Guillermo Ivan of La Historia del Cholo Adrian discusses his time on the show with TVGrapevine.
Tell me about La Historia del Cholo Adrian?
One of the main factors in this series, which is also an important element, is that it was inspired by the true story of El Chapo Guzman and El Cholo Adrian who used to be the righthand man of El Chapo Guzman. However, the authors took it to a completely different direction focusing on elements mainly in the second season. It’s a story full of drama, but it portrays the world of “subcultura.” When you are talking about narcos and specifically about narcos from Sinaloa, you really have to understand the context, it goes into so many different layers and so many different aspects. When we were developing the characters and the project, we really had to go through all those layers to better understand the way they dress, the kind of music that they listen to, the kind of icons that they follow. It’s a very particular world so in this series “El Desconocido” you will see the way we depict that world that portrays all that in a very specific matter.
What attracted you to the project?
When I had the initial conversation with Gonzalo Gonzalez our producer and director, he got me on the phone and I was shooting a movie. He told me about the project and he sent me the script and it’s one of those things that you can sense. It really goes through your intuition rather than the mental process, at that time of El Desconocido, it wasn’t a big production it was a very small project. Cinelatino was taking the risk to bring something different to the table as a leading company in Hispanic television. They wanted to innovate, and they wanted to be disruptive. It was a risk at first, and it was one of those feelings, because I remember reading the first five episodes of season one, and I remember sensing something different. Feeling something different, like intuition not a rational process not coming from my mental process it was coming from my gut and I believe in that! I believe best things in life come to you when it comes from your gut, rather than mental process.
What do you hope people like about it?
I really hope people can navigate these characters in season two. Something that is very different than season one is the human factor. As a matter of fact, that’s what makes this project unique in a market. You’re not going to see clichés or stereotypes. Which is so easy to land in that world. Every time you’re talking about a narco it’s bad guys versus the good guys. In this case, Cinelatino is taking the chance to go opposite direction, it’s bringing real humans as any of those great pieces in the past. If u see the Godfather and Scarface any of those iconic projects, they we are depicting human beings that was really, in my opinion, what attracted me to those great characters in history of cinema. Here, Cinelatino is taking the same direction. You get to see El Cholo by itself who has to be a tough guy, he has to have this armor to protect himself, but you will see the fragile, the weakness, the fear in that character and not only in him but the rest of the characters. Another great factor that I really want the audience to get into is the female side of the story. Every single character is so deep and profound, and they are leading strong characters. This is a series that is disruptive and brings something to the table.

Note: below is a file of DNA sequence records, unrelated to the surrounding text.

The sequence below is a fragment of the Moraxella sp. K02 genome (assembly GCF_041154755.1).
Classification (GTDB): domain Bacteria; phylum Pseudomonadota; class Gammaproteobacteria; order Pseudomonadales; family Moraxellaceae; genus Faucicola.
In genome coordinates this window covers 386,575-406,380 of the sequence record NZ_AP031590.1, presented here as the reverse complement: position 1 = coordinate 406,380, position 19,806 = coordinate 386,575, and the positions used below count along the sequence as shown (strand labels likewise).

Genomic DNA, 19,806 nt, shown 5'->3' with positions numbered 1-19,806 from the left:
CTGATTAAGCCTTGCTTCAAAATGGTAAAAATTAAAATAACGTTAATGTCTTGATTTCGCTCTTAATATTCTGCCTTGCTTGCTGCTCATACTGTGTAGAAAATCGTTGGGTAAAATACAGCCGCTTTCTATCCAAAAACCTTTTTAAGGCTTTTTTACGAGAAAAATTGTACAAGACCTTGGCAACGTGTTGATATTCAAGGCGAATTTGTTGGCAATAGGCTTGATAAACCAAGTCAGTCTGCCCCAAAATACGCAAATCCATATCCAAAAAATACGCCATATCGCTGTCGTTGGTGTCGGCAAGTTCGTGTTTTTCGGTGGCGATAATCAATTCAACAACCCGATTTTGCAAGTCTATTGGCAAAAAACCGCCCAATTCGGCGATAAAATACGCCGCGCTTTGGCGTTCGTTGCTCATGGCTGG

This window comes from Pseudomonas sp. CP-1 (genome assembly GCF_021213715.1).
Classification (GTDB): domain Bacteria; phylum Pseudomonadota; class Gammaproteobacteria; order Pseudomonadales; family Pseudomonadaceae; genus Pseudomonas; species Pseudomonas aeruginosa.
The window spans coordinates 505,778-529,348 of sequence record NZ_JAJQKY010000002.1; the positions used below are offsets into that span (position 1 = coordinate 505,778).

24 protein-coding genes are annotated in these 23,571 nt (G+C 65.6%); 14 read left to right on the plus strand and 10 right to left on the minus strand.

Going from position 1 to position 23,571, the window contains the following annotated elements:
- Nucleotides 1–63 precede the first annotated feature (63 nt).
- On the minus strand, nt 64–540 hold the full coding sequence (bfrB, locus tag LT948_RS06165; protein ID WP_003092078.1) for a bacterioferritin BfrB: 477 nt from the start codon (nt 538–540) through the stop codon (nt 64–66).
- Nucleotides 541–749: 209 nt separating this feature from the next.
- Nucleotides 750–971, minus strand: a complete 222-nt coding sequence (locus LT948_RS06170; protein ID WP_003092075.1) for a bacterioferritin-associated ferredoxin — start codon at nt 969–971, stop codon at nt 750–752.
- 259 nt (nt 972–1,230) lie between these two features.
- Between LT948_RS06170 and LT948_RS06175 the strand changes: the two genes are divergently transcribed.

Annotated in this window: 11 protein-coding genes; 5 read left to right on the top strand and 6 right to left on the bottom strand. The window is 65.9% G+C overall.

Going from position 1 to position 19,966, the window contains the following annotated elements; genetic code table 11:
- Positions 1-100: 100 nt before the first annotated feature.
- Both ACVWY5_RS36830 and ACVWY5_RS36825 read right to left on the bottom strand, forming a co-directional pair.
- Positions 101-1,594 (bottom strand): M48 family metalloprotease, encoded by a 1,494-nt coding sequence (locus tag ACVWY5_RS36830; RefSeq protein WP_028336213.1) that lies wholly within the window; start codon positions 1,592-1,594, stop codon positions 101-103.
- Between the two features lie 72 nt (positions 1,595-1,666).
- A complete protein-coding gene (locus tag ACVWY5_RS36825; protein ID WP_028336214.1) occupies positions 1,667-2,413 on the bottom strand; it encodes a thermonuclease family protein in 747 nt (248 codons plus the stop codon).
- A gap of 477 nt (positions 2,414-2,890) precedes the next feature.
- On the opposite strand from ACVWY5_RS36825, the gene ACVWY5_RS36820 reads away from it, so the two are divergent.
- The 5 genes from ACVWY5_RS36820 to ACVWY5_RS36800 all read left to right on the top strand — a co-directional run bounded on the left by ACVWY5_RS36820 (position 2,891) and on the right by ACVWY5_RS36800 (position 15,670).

What was the biggest challenge?
In my case, as an actor the biggest challenge when developing the character and developing the story was with the character itself. It was finding the fragile side that I was referring to earlier. I wanted to portray that in the character instead of the toughness. Diving into the shadow of his mind and understanding all the physiological process of someone like him without judging him was a real challenge. The natural way to go every time you read about someone like him it’s judgmental. By nature, you are going to judge someone who is doing something wrong but your job as an actor is to try to understand the emotional perspective, not that rational perspective nor the social perspective.
What are some highlights from working with everyone?
The team is what makes this project unique. When I mention the team, I don’t just mean the creative head like our producers James McNamara, Carolina Bilbao, the play writer Erick Hernandez, or the director Gonzalo Gonzalez. Just working with the crew and talent on set was phenomenal because it was magic. I am being honest, this project, it couldn’t have happened if we didn’t have such an amazing team in place.
What else are you working on?
I am working on other projects! I am full handed. I am shooting a movie in New York called “The Last Rumba” and it has to do with Latin music in New York. I will start working on a project called “Redemption” in between Istanbul, Turkey, New York and the Dominican Republic. I am also doing promotion for my latest movie that premiered on March 12 here in the U.S and today, March 14 it had the theatrical premiere in Russia. I also have another theatrical premiere next Tuesday, March 19, in Portugal called “Welcome to Acapulco.” You know a lot of traveling and projects, but I have been enjoying it all.
Tell me a fun fact about yourself.
Not many people know that I absolutely have to go and work out. I feel incomplete if I don’t and my vibe isn’t the same. I honestly don’t feel like myself. Even if it means I must wake up at 3 am in-between shooting movies or traveling, I have to. You know it’s all about the endorphins, even my doctor tells me that.